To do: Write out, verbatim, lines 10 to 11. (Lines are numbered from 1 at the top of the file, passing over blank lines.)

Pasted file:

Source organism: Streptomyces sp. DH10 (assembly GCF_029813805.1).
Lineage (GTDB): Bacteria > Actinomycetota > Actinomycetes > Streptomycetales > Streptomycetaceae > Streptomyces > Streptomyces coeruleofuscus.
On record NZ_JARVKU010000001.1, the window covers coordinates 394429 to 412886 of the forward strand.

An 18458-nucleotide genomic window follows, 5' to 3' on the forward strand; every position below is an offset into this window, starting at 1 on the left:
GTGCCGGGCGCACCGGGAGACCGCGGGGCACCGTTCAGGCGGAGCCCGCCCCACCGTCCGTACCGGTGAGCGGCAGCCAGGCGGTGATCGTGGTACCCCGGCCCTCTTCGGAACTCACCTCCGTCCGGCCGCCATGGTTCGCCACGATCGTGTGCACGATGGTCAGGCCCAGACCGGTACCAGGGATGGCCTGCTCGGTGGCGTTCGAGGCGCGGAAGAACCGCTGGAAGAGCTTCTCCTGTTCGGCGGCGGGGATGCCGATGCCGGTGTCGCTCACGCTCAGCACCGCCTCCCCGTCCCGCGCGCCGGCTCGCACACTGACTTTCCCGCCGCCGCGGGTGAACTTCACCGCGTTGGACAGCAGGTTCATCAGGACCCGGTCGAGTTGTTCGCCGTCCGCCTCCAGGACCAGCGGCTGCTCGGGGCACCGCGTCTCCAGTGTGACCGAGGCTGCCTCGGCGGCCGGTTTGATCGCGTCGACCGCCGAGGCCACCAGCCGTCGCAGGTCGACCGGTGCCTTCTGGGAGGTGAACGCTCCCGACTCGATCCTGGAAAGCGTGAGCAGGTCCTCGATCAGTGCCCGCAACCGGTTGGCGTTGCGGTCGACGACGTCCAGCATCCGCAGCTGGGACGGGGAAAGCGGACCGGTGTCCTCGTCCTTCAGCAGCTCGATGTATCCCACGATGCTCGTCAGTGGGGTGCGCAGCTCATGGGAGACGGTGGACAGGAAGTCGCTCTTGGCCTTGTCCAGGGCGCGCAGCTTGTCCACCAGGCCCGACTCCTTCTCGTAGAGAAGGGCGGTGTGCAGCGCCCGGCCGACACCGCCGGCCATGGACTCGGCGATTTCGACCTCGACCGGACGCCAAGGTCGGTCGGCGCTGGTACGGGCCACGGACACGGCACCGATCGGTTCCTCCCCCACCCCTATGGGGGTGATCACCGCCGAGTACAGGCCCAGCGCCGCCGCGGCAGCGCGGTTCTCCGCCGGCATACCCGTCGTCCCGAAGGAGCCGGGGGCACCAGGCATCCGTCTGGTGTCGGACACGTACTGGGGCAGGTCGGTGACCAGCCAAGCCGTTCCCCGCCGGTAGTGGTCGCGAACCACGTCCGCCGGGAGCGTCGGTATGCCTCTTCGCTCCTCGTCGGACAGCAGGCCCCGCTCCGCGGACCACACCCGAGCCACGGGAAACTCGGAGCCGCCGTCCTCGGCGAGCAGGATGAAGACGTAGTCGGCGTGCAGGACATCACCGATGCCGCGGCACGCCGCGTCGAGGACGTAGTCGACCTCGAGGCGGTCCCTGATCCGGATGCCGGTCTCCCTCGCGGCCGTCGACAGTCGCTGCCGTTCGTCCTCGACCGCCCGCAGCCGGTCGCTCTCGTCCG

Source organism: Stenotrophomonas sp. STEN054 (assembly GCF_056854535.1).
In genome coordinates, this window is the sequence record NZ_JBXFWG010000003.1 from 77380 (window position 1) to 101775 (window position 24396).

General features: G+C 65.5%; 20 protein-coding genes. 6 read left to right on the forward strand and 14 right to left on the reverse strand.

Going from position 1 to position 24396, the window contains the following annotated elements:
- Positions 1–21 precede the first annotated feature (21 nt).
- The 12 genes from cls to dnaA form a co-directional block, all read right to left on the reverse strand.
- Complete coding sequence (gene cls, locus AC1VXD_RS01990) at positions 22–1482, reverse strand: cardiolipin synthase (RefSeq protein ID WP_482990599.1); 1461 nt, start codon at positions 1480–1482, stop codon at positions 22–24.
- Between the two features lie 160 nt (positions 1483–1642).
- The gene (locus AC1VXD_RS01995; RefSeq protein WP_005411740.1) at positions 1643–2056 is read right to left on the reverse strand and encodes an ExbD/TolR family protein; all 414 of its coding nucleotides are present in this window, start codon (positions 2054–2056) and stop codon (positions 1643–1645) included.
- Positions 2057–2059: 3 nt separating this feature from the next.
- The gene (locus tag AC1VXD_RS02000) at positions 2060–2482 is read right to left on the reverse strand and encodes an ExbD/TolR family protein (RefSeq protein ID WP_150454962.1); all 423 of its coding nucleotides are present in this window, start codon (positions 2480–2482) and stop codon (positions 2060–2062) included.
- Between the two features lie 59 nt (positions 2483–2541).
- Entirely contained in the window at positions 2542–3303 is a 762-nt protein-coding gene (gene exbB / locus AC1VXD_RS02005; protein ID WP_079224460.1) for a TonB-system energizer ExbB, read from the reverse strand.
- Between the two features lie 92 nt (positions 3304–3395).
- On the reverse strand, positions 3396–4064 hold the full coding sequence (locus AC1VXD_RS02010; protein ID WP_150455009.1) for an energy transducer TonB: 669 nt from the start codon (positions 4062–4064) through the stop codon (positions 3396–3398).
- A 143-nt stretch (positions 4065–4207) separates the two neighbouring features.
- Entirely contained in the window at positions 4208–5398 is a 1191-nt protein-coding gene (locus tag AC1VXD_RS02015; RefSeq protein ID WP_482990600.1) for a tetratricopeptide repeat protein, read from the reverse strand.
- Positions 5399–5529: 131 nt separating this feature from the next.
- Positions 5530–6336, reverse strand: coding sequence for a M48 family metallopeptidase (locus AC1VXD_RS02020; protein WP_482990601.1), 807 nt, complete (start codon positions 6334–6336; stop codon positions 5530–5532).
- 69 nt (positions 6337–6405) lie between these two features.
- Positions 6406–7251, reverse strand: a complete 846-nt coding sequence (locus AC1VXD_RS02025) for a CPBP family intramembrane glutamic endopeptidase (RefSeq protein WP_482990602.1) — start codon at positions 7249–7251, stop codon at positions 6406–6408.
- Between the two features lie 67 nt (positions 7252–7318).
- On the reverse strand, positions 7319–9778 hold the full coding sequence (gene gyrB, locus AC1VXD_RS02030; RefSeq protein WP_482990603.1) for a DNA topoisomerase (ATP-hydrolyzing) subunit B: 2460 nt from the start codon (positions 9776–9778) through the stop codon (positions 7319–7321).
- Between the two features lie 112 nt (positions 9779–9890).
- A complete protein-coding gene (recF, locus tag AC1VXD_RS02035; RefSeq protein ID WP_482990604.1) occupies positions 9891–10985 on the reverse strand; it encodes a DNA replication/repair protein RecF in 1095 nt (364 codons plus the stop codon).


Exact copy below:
- Positions 1–21 precede the first annotated feature (21 nt).
- The 12 genes from cls to dnaA form a co-directional block, all read right to left on the reverse strand.